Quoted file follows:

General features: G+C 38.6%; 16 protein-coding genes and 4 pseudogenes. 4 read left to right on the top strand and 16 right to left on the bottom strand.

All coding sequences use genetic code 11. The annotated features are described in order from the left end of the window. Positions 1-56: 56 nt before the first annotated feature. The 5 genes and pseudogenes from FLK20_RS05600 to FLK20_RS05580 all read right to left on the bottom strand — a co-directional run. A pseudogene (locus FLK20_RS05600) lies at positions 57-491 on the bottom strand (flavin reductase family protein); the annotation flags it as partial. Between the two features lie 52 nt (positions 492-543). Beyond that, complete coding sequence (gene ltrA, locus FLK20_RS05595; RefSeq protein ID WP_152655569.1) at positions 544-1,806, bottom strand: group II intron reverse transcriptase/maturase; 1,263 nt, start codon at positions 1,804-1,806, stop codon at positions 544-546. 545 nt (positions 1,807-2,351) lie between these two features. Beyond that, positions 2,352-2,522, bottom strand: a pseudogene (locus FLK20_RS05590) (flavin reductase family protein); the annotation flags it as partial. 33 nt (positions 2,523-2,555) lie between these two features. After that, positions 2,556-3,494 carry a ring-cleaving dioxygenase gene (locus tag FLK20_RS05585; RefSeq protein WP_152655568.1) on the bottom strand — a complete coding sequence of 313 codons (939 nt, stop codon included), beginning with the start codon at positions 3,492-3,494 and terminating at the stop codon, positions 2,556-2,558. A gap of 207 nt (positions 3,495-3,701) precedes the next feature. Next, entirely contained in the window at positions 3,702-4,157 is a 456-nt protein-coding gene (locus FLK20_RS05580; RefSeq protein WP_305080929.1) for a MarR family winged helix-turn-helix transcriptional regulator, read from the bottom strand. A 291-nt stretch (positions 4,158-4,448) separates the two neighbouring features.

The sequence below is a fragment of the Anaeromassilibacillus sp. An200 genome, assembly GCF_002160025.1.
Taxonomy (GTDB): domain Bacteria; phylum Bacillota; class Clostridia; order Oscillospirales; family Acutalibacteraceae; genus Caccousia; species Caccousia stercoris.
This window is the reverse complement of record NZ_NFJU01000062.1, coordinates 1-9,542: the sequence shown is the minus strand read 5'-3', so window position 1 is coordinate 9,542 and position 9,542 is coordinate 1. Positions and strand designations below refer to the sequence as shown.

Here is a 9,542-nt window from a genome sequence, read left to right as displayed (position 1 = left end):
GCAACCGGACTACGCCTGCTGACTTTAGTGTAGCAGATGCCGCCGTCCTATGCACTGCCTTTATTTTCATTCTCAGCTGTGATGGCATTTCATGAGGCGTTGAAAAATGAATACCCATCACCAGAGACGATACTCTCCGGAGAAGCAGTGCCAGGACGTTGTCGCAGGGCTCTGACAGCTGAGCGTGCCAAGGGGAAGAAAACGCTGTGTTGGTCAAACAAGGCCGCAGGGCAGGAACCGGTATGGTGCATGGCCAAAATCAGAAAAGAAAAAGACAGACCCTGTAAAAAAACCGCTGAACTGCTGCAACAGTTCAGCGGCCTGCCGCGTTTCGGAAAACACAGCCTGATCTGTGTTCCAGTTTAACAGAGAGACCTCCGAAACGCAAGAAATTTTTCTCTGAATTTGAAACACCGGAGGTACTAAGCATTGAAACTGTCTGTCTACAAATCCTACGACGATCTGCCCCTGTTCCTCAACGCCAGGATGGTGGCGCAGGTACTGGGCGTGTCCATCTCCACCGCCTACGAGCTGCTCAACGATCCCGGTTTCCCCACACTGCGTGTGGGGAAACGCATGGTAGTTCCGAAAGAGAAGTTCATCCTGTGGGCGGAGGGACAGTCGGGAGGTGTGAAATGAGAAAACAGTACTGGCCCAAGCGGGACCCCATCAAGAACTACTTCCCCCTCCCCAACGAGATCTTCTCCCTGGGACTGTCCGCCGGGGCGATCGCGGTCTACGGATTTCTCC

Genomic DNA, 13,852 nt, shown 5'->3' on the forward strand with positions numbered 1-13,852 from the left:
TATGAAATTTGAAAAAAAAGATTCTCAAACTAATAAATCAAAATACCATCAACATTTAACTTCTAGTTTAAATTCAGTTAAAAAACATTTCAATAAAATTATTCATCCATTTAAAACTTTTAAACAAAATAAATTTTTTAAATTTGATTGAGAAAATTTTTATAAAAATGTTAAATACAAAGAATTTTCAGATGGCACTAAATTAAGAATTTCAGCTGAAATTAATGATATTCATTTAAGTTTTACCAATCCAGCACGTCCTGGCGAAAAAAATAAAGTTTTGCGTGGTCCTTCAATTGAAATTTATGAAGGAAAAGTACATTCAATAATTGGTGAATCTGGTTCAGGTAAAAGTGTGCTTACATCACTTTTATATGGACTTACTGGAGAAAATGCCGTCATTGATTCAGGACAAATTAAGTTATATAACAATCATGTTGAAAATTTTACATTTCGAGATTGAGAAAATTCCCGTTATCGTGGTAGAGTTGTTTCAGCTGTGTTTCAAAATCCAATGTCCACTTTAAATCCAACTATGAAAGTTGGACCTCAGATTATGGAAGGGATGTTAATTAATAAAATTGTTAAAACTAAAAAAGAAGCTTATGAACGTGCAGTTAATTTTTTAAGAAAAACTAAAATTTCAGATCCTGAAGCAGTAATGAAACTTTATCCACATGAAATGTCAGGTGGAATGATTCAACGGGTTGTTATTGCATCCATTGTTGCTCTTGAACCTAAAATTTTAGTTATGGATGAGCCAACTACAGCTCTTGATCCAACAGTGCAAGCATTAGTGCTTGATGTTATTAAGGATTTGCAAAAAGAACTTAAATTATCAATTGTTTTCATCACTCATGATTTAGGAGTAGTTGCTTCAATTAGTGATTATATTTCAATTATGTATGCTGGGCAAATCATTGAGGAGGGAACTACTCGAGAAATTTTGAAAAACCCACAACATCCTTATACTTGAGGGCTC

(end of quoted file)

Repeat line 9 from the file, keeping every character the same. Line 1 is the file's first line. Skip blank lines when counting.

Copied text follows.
TATGAAATTTGAAAAAAAAGATTCTCAAACTAATAAATCAAAATACCATCAACATTTAACTTCTAGTTTAAATTCAGTTAAAAAACATTTCAATAAAATTATTCATCCATTTAAAACTTTTAAACAAAATAAATTTTTTAAATTTGATTGAGAAAATTTTTATAAAAATGTTAAATACAAAGAATTTTCAGATGGCACTAAATTAAGAATTTCAGCTGAAATTAATGATATTCATTTAAGTTTTACCAATCCAGCACGTCCTGGCGAAAAAAATAAAGTTTTGCGTGGTCCTTCAATTGAAATTTATGAAGGAAAAGTACATTCAATAATTGGTGAATCTGGTTCAGGTAAAAGTGTGCTTACATCACTTTTATATGGACTTACTGGAGAAAATGCCGTCATTGATTCAGGACAAATTAAGTTATATAACAATCATGTTGAAAATTTTACATTTCGAGATTGAGAAAATTCCCGTTATCGTGGTAGAGTTGTTTCAGCTGTGTTTCAAAATCCAATGTCCACTTTAAATCCAACTATGAAAGTTGGACCTCAGATTATGGAAGGGATGTTAATTAATAAAATTGTTAAAACTAAAAAAGAAGCTTATGAACGTGCAGTTAATTTTTTAAGAAAAACTAAAATTTCAGATCCTGAAGCAGTAATGAAACTTTATCCACATGAAATGTCAGGTGGAATGATTCAACGGGTTGTTATTGCATCCATTGTTGCTCTTGAACCTAAAATTTTAGTTATGGATGAGCCAACTACAGCTCTTGATCCAACAGTGCAAGCATTAGTGCTTGATGTTATTAAGGATTTGCAAAAAGAACTTAAATTATCAATTGTTTTCATCACTCATGATTTAGGAGTAGTTGCTTCAATTAGTGATTATATTTCAATTATGTATGCTGGGCAAATCATTGAGGAGGGAACTACTCGAGAAATTTTGAAAAACCCACAACATCCTTATACTTGAGGGCTC